Latest county court figures show a decline in judgments against consumers for the first time in five years and a sharp rise in judgments against businesses, according to the registrar of judgments in England and Wales.

The Registry Trust said that during the first two quarters of 2018, 571,555 county court judgments (CCJs) were registered against consumers in England and Wales, down 4% compared to the first half of 2017. This bucked a five-year trend throughout which the number of judgments registered against consumers during Q1 and Q2 rose year-on-year.

The average value of a CCJ dropped 3% to £1,460, the lowest since 2008.

In May, when the registry published its statistics for the first quarter of the year, the number of judgments registered against consumers was up 2% on the first quarter of 2017 and the steady inrease in judgments against consumers looked set to continue.

Reacting to the surprise drop, Malcolm Hurlston, chair of the Registry Trust, said: ’The number and value of judgments are affected by both the financial status of borrowers and the decisions of lenders and others at what level to go for a judgment. Over recent years creditors have been pursuing lower value sums and it may be that we are seeing the end of that trend as the same time as better consumer financial health.’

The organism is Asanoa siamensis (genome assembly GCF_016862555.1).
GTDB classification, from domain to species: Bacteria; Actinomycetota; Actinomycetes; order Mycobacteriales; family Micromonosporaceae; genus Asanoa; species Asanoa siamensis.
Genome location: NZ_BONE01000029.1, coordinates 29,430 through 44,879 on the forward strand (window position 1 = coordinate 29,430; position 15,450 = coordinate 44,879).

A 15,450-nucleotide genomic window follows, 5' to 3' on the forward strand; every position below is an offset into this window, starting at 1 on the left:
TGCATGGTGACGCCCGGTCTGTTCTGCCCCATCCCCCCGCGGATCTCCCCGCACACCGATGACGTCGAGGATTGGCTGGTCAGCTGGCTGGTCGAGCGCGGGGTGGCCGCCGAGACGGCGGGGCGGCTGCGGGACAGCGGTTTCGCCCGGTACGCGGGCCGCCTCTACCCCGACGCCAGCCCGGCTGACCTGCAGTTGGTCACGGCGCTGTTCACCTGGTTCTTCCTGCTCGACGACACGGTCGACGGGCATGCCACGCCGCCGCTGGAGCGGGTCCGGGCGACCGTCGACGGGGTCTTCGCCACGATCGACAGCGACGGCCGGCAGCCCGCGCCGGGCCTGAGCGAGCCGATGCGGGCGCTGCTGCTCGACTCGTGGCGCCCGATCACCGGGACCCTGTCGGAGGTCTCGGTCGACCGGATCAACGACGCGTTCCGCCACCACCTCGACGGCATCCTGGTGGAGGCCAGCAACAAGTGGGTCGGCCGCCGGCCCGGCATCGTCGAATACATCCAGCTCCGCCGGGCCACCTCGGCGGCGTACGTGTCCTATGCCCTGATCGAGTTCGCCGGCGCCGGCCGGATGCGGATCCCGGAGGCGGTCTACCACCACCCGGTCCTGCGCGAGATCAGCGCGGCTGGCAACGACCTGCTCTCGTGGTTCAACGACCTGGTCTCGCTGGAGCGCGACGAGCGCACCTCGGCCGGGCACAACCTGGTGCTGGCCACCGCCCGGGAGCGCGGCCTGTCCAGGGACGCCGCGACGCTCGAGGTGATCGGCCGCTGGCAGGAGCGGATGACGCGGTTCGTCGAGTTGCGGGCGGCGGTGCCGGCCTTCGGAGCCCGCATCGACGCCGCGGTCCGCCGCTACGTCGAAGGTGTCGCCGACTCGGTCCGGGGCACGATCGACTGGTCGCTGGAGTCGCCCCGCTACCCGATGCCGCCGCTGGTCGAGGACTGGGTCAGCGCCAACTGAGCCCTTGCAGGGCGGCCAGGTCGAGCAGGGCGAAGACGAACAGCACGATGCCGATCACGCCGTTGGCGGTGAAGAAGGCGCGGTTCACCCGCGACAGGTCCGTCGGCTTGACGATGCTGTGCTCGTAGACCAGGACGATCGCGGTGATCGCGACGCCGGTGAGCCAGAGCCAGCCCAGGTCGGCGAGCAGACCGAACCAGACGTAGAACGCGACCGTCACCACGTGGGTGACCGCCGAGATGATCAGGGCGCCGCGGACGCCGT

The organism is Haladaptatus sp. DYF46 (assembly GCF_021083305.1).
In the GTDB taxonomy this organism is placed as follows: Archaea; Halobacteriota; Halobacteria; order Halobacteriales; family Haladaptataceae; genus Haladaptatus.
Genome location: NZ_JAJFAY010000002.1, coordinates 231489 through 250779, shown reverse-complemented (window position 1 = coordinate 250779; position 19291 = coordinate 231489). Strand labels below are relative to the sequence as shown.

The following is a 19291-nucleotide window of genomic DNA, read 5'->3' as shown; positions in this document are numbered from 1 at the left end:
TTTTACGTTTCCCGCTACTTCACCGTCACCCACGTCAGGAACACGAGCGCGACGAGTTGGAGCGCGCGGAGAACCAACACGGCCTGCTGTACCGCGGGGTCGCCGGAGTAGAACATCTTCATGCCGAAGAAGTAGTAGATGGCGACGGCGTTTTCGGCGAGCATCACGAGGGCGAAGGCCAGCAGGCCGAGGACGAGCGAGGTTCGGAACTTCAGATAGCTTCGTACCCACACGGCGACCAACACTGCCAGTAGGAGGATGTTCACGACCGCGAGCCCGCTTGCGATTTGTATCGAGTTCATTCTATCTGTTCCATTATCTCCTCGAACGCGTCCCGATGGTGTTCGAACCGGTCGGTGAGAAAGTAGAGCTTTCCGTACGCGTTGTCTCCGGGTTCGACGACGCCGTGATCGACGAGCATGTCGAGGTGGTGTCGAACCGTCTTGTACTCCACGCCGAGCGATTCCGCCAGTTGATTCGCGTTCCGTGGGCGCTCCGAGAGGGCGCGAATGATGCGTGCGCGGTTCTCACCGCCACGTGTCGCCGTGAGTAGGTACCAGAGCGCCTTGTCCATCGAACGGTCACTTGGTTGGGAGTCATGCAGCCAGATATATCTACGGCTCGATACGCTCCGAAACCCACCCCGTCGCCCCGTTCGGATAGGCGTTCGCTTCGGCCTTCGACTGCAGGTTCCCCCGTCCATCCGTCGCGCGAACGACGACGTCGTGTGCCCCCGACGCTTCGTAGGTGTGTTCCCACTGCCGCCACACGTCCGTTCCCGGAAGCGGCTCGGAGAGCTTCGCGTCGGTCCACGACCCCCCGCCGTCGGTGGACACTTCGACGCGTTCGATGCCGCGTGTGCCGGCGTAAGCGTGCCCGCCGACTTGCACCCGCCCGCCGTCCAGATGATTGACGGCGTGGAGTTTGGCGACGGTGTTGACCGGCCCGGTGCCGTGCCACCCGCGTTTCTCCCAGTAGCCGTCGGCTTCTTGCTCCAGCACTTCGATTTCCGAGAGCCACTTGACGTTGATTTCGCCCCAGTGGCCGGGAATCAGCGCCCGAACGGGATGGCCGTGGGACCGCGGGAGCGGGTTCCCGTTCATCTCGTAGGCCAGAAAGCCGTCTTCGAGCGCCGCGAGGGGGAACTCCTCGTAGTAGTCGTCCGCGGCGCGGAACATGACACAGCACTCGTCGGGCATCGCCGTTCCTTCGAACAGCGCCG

Meanwhile, in the same period, there were 63,452 CCJs against businesses – up 19% on the same period in 2017.

The average value to claims also rose by 38%, but the trust said this was distorted by a single £50m judgment in the second quarter of this year. Excluding that single judgment, the value of claims rose 11%.

Hurlston said the figures can be seen as a warning to businesses to pay debts on time. ‘If they don’t, lenders may well be showing an increasing propensity to take them to court for debt and leave a lasting mark on their records,’ he added.